Europe to Antioxidants: Take a Hike

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Thanks to Anita Laser Reutersward in Sweden for forwarding the most recent decisions of the European Food Safety Authority (EFSA) on petitions for health claims.

Health claims are vitally important to food marketers. Evidence: they have filed 44,000 petitions with EFSA to date. EFSA consolidated these into 4,185 claims which they are now dealing with in batches.

EFSA did not approve many of the 416 petitions in this latest batch. Experts issued unfavorable opinions on most of the claims due to the poor quality of the information provided to EFSA, including:

    • Lack of information to identify the substance on which the claim is based (e.g. "probiotics")

    • Lack of evidence that the claimed effect is indeed beneficial to the maintenance or improvement of the functions of the body (e.g. food with "antioxidant properties")

    • Lack of human studies with reliable measures of the claimed health benefit.

Its decisions about antioxidants are especially interesting in light of claims on products in American supermarkets. Under EFSA rules, packages advertising a food's antioxidant properties would not be allowed.

In its decision, EFSA said:

"On the basis of the data presented, the Panel concludes that a cause and effect relationship has not been established between the consumption of the food(s)/food constituent(s) evaluated in this opinion and (1) a beneficial physiological effect related to antioxidant activity, antioxidant content, or antioxidant properties, and (2) the protection of body cells and molecules such as DNA, proteins and lipids from oxidative damage."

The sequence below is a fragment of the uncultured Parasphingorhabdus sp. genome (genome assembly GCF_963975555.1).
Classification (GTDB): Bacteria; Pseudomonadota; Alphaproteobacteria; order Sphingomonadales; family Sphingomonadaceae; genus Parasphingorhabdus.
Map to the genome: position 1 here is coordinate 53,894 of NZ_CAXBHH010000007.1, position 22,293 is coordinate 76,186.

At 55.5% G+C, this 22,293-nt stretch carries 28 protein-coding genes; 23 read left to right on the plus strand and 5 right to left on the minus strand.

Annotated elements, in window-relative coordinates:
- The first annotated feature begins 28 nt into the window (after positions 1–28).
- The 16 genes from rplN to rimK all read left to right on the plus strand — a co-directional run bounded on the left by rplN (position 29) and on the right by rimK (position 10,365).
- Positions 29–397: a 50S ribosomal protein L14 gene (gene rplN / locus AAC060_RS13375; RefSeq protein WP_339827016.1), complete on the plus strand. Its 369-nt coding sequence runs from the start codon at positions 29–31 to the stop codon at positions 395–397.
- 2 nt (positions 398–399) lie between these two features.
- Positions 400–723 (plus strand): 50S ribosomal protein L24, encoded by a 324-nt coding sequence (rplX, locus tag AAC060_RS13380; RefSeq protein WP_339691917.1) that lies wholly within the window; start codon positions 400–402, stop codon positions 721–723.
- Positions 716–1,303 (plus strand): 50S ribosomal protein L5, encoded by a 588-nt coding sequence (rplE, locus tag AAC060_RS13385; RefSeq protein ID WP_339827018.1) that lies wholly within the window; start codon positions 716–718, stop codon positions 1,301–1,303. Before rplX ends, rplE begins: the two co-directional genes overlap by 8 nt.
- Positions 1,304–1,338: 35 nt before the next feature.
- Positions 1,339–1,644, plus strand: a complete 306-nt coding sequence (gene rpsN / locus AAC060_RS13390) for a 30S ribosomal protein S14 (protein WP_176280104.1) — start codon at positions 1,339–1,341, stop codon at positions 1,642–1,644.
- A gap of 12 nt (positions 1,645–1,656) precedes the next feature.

My translation: EFSA panels took a good hard look at the science and could not find evidence for benefits—at either the physiological or molecular levels—from taking antioxidant supplements or eating foods with antioxidants.

I can't wait to see how food manufacturers respond.

March 1 update: here come the comments. According to FoodNavigator.com, EFSA rejected health claims for:

vitamin D, probiotics, green tea, black tea, lutein, beta glucans, meso-zeaxanthin, alpha-lipoic acid, melatonin, peptides, xanthan gum, sugar-free gum, guar gum, gamma-linolenic acid (GLA), fermented whey and linoleic acid.

These decisions "came as a massive blow to the European and international functional foods and nutraceuticals industries, especially the herbal antioxidant and probiotic sectors, which have yet to see a positive NDA opinion."

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Marion Nestle is a professor in the Department of Nutrition, Food Studies, and Public Health at New York University. She is the author of Food Politics, Safe Food, What to Eat, and Pet Food Politics. More

Nestle also holds appointments as Professor of Sociology at NYU and Visiting Professor of Nutritional Sciences at Cornell. She is the author of three prize-winning books: Food Politics: How the Food Industry Influences Nutrition and Health (revised edition, 2007), Safe Food: The Politics of Food Safety (2003), and What to Eat (2006). Her most recent book is Feed Your Pet Right: The Authoritative Guide to Feeding Your Dog and Cat. She writes the Food Matters column for The San Francisco Chronicle and blogs almost daily at Food Politics.

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